American Gold Medal Swimmer Lilly King Calls Out Drug Cheats When Olympic Officials Won’t
American Gold Medal Swimmer Lilly King is proving to be a champion in more ways than just the shiny hardware she can now wear proudly around her neck.
King has been outspoken on drug cheats being allowed to compete in the Olympics.
USA Today’s Christine Brennan has been doing a wonderful job of covering the controversy.
She reports this particular spat centers around King and her rival, Russia’s Yulia Efimova.
The Russian the 2012 bronze medalist and world champion who has been banned twice for using illegal substances.
That ban included these Olympics, or so it seemed until Efimova was mysteriously brought back hours before she was to compete.
From the beginning, King has been outspoken saying she doesn’t think athletes who have tested dirty should be allowed at the Olympics.
That set up a battle of finger wags.
King wagged her finger with a #1 when she won her 100 meter breast stroke semi-final on Sunday.
Efimova followed with one when she won her semi-final heat.
King caught that maneuver watching on a backstage monitor and was not amused.
Lilly King doesn’t hold back.
Monday’s 100m breaststroke final is about. To go. Down. https://t.co/BWGaUNiTHM https://t.co/YknNeqjv6H
— NBC Olympics (@NBCOlympics) August 8, 2016
After that race, King told USA Today, “Basically, what happened this morning was that I finished and then I waved my finger a little bit, because that’s kind of how I am. Then tonight just now Yulia got done with her swim and I am watching in the ready room – and there she is there shaking her finger. So then I got done and I beat her time so I waved my finger again. People probably think I am serving it up a little bit but that is just how I am.”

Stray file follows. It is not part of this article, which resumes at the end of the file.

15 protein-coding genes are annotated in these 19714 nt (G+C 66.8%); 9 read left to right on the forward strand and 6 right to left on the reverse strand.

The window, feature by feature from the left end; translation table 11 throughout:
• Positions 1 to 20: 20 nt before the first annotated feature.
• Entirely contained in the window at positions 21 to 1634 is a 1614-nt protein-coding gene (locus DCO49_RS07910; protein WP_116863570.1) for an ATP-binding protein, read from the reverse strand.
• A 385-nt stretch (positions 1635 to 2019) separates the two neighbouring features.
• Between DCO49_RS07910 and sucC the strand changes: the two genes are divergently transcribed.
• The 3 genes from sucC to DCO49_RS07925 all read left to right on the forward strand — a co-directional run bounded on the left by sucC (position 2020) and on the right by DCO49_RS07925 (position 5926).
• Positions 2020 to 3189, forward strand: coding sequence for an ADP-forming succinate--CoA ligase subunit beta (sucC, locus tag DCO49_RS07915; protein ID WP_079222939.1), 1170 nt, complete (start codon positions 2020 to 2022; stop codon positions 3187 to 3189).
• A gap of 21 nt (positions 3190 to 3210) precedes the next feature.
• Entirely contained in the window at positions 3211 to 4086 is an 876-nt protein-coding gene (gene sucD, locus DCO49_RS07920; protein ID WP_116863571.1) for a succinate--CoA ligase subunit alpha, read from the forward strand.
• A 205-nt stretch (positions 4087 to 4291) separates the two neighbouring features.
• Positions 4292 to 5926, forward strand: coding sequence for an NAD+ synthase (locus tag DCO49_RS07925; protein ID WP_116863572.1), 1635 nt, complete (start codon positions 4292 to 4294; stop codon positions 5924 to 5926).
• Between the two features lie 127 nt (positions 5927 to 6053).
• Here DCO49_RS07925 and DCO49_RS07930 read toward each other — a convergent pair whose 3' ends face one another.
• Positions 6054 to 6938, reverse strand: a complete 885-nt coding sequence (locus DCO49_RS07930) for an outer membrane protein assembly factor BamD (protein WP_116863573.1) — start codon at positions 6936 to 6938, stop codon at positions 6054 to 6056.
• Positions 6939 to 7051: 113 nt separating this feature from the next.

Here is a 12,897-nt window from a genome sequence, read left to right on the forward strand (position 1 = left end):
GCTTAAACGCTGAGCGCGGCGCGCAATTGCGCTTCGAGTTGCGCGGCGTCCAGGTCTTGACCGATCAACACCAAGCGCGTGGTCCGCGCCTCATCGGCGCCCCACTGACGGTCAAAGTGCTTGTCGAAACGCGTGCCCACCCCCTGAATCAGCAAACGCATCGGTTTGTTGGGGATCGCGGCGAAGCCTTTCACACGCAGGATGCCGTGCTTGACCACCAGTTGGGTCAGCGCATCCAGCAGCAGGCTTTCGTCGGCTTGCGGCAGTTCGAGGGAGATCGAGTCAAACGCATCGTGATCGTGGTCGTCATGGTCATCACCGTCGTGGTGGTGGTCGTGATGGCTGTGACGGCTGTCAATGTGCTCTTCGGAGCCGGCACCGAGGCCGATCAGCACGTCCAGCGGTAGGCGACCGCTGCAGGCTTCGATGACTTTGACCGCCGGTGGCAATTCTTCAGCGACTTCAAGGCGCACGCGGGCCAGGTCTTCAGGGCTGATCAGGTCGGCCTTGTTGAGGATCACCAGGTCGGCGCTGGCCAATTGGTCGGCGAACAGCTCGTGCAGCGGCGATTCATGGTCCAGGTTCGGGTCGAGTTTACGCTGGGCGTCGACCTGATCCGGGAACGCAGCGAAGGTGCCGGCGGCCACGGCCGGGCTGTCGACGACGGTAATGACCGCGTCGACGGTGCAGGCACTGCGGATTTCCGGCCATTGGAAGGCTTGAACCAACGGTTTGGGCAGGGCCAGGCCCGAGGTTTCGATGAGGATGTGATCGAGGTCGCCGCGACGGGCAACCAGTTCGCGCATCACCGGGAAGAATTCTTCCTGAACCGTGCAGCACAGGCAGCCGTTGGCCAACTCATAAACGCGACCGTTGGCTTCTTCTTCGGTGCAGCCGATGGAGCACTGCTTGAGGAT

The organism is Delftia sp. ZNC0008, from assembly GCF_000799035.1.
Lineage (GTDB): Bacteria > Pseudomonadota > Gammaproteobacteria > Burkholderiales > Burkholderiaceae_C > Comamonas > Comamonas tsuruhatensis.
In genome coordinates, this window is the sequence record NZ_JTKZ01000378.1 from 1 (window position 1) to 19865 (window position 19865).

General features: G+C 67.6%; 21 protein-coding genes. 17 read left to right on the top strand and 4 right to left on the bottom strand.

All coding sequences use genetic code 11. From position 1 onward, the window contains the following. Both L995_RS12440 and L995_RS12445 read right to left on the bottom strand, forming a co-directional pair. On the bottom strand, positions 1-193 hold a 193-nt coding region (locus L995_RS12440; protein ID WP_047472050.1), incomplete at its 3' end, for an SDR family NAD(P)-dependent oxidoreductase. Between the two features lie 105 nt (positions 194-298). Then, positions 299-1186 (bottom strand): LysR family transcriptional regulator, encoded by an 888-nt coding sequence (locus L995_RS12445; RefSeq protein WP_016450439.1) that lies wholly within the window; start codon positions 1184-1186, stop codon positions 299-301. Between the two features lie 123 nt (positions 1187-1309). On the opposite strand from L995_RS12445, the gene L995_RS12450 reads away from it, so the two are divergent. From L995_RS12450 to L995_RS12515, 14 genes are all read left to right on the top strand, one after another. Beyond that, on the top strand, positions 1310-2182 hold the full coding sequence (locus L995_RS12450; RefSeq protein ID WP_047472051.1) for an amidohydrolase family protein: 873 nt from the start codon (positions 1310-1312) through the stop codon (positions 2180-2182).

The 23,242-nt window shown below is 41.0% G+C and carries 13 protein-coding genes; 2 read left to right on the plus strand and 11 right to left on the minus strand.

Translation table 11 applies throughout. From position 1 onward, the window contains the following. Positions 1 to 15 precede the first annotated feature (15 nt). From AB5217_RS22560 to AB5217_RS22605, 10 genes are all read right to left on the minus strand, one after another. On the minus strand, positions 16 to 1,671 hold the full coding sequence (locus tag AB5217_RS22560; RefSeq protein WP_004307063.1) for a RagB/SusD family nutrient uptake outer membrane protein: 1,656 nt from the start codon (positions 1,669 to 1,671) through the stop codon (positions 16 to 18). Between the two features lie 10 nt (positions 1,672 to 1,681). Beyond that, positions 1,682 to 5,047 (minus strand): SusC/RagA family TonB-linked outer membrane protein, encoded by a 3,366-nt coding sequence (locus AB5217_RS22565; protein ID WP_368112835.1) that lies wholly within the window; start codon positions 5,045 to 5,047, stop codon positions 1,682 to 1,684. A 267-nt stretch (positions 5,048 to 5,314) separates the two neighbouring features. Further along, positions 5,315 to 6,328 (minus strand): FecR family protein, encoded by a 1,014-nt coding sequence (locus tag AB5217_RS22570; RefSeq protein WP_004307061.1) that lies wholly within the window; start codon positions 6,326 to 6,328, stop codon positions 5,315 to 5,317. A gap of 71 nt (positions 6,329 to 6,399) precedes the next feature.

It’s so refreshing to see a young woman own being strong, motivated and opinionated.
“That’s just my personality. I’m not this sweet little girl, that’s not who I am,” King said of the now-viral finger wag. “If I do need to stir it up to put a little fire under my butt or anybody else then that’s what I’m going to do.”
This 19-year-old backed up her words with her performance, winning the Gold Medal in the 100-meter breast stroke and beating Efimova who took silver.
USA Today’s Brennan does a great job explaining how big a deal cheating is across the sport and how impressive it is that a 19-year-old from Indiana University has the guts to call out what Olympic officials will not.
I really encourage you to read her coverage and follow her on Twitter.
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